Preston mum-of-two fears she was spiked after collapsing on club dance floor
A mum-of-two from Fulwood fears she was spiked after collapsing on a dance floor in Preston at the weekend.
Michele Kane, 34, collapsed suddenly at Blitz nightclub in Church Row in the early hours of Saturday morning (October 23).
Before hitting the floor, the last thing the pharmacy worker remembers is having a headache and feeling 'panicky'.
"I had a headache and felt like I was sinking," says Michele. "I started to feel myself going and then I must have blacked out."
Unable to stand, club security carried her outside to wait for an ambulance and Michele began having seizures in the street.
One quick-thinking bouncer pulled her tongue free to prevent her from choking, whilst paramedics rushed to the scene.
She said: "I had lost my legs so couldn’t get up, and apparently I was screaming, really scared and couldn't recognise any of my friends.
"The police were called to the ambulance because they said I was out of control, panicking and shouting when I came round.
"They said I had three fits outside the club in less than a hour and I've never had fits before. I couldn't understand what was happening to me, I was so scared."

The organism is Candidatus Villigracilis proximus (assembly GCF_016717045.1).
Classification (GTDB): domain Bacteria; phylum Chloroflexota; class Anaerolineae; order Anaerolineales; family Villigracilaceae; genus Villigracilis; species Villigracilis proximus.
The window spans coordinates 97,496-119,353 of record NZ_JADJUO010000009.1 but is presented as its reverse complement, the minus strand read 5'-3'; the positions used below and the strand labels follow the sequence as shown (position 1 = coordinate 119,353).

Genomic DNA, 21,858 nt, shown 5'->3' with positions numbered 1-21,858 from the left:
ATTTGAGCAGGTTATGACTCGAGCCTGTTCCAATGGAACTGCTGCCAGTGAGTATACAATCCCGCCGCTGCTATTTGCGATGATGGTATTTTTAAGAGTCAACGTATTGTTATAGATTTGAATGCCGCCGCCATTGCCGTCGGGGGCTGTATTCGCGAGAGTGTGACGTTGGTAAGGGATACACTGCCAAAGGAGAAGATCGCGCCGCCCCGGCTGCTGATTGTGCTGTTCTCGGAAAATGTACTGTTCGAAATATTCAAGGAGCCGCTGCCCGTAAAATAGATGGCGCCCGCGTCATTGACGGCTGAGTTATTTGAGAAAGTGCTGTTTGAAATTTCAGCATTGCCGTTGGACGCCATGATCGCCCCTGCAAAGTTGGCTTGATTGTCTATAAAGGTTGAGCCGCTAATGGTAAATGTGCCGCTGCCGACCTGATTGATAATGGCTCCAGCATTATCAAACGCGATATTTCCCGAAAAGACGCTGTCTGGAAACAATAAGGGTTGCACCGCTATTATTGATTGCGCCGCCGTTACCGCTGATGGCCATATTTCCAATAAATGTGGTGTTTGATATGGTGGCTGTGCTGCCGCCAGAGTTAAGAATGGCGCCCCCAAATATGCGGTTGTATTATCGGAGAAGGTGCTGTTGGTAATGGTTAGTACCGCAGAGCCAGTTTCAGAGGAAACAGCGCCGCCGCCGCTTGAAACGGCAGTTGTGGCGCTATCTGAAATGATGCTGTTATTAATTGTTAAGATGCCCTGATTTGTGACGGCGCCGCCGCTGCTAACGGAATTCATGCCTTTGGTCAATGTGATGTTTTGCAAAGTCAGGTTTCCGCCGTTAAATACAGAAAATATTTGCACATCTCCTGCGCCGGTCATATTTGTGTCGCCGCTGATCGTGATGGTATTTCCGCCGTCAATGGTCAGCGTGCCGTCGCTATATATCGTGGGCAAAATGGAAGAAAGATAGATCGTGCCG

At 5am, Michele was taken to Royal Preston Hospital and admitted to A&E where she would remain until 7pm that evening.
Due to her frantic and dehydrated state, she was sedated with Diazepam and fed fluids through a drip whilst nurses took blood samples.
Her body is also covered with bruising from the seizures, when her arms and legs began jerking uncontrollably in frantic spasms.
She said: "When I started to come round in the hospital they told me how they had security holding me down like a criminal because I was out of control, until they gave me Diazepam.
"I was angry at them at first for treating me like a typical drunk, but that's what it might have seemed like.
"But I'm really grateful to the A&E staff who helped me. They wanted to keep me in longer, but I have two kids of my own and a grandchild at home, who needed me. They were petrified when they didn’t see me all day because I was in hospital."
After reading the Post's interview with 18-year-old student Georgia Hills - who was spiked by injection in Preston at the weekend - Michele began fearing she might be another victim.
Like Georgia, Michele came to the Post to share her story and raise awareness of the symptoms of spiking. She says others who have suffered similar experiences should not be afraid or embarrassed about reporting their suspicions to the police.
She is also calling on Preston's nightclubs to search everyone on entry to prevent spiking drugs and other harmful substances from being smuggled inside.
She said: "I’m so angry that this happened to me. It’s so scary Preston now. They really should be searching everyone before they let them into clubs.
"My daughter is 17 and she'll be wanting to go on nights out with her friends when she's old enough. I really worry for her.
"I also want other women to know that it's not just the younger ones who are being spiked. I’m not 18 like some of the other victims, and I never thought it would happen to me.
"But it doesn't matter if you're a student, a mum or even someone's nan. It can happen to anyone."
Lancashire Police and Blitz nightclub have been approached for comment.